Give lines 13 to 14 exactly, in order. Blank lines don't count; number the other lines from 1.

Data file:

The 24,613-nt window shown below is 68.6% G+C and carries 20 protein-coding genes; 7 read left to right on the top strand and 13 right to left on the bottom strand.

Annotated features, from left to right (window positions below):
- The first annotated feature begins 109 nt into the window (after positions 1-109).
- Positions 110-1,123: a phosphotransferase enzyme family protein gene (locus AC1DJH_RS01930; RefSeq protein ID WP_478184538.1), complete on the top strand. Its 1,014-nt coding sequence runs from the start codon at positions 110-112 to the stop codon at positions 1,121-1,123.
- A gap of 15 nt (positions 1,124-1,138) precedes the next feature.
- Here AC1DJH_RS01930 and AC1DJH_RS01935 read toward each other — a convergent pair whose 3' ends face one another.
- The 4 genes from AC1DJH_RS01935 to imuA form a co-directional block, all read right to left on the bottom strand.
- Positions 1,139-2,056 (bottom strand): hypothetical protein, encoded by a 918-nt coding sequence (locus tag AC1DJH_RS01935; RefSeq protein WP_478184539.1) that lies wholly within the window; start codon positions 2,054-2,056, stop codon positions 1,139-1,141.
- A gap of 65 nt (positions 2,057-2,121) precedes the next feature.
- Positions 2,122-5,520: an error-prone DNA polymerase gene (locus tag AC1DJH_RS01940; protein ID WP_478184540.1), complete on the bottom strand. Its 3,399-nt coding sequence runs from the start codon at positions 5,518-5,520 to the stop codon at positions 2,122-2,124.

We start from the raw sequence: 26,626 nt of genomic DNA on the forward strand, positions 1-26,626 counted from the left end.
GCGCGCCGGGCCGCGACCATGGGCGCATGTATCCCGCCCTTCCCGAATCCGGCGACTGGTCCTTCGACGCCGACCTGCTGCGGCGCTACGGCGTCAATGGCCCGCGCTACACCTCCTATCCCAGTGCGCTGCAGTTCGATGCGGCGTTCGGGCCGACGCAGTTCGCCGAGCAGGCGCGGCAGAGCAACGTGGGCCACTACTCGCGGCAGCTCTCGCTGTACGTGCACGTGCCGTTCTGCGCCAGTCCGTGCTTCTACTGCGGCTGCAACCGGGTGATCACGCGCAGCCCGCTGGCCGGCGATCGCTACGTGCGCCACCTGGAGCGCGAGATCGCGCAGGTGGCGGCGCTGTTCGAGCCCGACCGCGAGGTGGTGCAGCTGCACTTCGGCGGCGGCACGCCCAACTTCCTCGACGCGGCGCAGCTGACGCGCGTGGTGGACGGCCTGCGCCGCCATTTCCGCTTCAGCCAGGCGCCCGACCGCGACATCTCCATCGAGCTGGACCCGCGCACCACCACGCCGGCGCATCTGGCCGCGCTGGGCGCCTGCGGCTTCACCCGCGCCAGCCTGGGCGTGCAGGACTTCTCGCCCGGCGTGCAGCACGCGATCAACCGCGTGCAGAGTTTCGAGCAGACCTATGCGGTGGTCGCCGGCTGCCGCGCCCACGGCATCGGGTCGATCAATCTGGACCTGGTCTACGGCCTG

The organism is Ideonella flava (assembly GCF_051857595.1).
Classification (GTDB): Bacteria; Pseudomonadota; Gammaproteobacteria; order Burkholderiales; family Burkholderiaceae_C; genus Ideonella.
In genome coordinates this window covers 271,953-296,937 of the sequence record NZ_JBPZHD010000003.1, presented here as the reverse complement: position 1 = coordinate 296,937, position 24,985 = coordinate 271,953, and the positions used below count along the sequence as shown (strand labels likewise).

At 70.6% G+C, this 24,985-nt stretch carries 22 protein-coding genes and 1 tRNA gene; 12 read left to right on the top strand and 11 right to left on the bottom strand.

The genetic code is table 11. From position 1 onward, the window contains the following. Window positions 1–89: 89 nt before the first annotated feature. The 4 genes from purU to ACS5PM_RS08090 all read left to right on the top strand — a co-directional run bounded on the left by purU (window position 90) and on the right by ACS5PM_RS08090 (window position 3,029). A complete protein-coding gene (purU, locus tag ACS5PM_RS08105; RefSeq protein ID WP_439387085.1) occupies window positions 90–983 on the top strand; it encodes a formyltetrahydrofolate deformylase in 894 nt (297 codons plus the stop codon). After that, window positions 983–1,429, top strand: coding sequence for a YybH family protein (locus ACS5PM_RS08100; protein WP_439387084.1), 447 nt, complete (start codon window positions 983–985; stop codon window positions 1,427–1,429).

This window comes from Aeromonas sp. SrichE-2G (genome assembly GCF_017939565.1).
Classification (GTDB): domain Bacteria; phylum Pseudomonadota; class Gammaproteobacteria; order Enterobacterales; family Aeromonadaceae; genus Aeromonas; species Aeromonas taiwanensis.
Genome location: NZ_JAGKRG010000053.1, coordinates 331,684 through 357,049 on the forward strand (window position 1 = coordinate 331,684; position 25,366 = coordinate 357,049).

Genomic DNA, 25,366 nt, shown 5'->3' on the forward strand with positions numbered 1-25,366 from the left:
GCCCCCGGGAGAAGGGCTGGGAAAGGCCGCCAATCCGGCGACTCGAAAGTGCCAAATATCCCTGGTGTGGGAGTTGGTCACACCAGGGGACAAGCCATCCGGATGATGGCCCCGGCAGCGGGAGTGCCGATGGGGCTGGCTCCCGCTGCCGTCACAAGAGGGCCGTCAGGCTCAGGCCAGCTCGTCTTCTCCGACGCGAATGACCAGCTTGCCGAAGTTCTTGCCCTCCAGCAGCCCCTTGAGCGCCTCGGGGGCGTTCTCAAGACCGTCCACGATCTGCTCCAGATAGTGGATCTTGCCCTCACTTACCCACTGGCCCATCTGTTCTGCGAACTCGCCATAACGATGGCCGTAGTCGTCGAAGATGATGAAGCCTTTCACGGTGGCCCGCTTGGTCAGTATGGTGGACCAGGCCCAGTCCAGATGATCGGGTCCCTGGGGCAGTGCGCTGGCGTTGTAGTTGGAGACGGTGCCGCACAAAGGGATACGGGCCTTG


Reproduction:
The organism is Ideonella flava (assembly GCF_051857595.1).
Classification (GTDB): Bacteria; Pseudomonadota; Gammaproteobacteria; order Burkholderiales; family Burkholderiaceae_C; genus Ideonella.